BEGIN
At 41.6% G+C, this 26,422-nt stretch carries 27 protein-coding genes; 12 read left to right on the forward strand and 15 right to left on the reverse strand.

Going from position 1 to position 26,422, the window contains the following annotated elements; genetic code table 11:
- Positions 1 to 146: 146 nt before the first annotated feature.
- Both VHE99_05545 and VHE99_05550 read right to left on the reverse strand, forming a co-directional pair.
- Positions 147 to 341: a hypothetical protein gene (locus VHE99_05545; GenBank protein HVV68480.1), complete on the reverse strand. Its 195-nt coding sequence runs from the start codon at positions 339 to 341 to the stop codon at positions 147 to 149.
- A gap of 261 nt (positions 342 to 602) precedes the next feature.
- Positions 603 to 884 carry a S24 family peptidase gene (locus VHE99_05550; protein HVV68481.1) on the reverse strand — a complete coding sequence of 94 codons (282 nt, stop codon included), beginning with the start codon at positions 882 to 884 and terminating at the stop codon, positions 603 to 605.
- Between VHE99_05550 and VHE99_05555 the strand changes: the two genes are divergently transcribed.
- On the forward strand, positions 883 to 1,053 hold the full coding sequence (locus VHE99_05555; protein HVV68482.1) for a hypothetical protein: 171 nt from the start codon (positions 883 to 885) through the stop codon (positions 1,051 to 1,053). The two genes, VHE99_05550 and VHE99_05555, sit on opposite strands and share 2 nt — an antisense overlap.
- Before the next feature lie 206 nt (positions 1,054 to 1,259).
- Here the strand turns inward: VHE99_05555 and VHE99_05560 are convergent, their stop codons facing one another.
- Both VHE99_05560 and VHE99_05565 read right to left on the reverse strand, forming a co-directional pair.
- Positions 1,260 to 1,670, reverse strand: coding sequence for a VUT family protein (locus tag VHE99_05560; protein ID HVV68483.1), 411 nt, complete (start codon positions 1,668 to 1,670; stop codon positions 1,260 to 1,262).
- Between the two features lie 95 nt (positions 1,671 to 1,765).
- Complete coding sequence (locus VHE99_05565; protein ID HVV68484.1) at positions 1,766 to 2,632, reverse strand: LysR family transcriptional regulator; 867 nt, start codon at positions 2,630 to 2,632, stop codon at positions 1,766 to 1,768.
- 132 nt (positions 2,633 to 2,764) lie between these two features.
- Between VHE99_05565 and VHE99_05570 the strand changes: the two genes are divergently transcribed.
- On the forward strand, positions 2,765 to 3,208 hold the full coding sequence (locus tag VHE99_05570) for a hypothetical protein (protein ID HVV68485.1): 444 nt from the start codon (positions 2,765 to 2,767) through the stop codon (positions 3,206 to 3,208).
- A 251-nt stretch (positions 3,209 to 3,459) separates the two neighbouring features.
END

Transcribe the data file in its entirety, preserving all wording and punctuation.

At 41.6% G+C, this 26,422-nt stretch carries 27 protein-coding genes; 12 read left to right on the forward strand and 15 right to left on the reverse strand.

Going from position 1 to position 26,422, the window contains the following annotated elements; genetic code table 11:
- Positions 1 to 146: 146 nt before the first annotated feature.
- Both VHE99_05545 and VHE99_05550 read right to left on the reverse strand, forming a co-directional pair.
- Positions 147 to 341: a hypothetical protein gene (locus VHE99_05545; GenBank protein HVV68480.1), complete on the reverse strand. Its 195-nt coding sequence runs from the start codon at positions 339 to 341 to the stop codon at positions 147 to 149.
- A gap of 261 nt (positions 342 to 602) precedes the next feature.
- Positions 603 to 884 carry a S24 family peptidase gene (locus VHE99_05550; protein HVV68481.1) on the reverse strand — a complete coding sequence of 94 codons (282 nt, stop codon included), beginning with the start codon at positions 882 to 884 and terminating at the stop codon, positions 603 to 605.
- Between VHE99_05550 and VHE99_05555 the strand changes: the two genes are divergently transcribed.
- On the forward strand, positions 883 to 1,053 hold the full coding sequence (locus VHE99_05555; protein HVV68482.1) for a hypothetical protein: 171 nt from the start codon (positions 883 to 885) through the stop codon (positions 1,051 to 1,053). The two genes, VHE99_05550 and VHE99_05555, sit on opposite strands and share 2 nt — an antisense overlap.
- Before the next feature lie 206 nt (positions 1,054 to 1,259).
- Here the strand turns inward: VHE99_05555 and VHE99_05560 are convergent, their stop codons facing one another.
- Both VHE99_05560 and VHE99_05565 read right to left on the reverse strand, forming a co-directional pair.
- Positions 1,260 to 1,670, reverse strand: coding sequence for a VUT family protein (locus tag VHE99_05560; protein ID HVV68483.1), 411 nt, complete (start codon positions 1,668 to 1,670; stop codon positions 1,260 to 1,262).
- Between the two features lie 95 nt (positions 1,671 to 1,765).
- Complete coding sequence (locus VHE99_05565; protein ID HVV68484.1) at positions 1,766 to 2,632, reverse strand: LysR family transcriptional regulator; 867 nt, start codon at positions 2,630 to 2,632, stop codon at positions 1,766 to 1,768.
- 132 nt (positions 2,633 to 2,764) lie between these two features.
- Between VHE99_05565 and VHE99_05570 the strand changes: the two genes are divergently transcribed.
- On the forward strand, positions 2,765 to 3,208 hold the full coding sequence (locus tag VHE99_05570) for a hypothetical protein (protein ID HVV68485.1): 444 nt from the start codon (positions 2,765 to 2,767) through the stop codon (positions 3,206 to 3,208).
- A 251-nt stretch (positions 3,209 to 3,459) separates the two neighbouring features.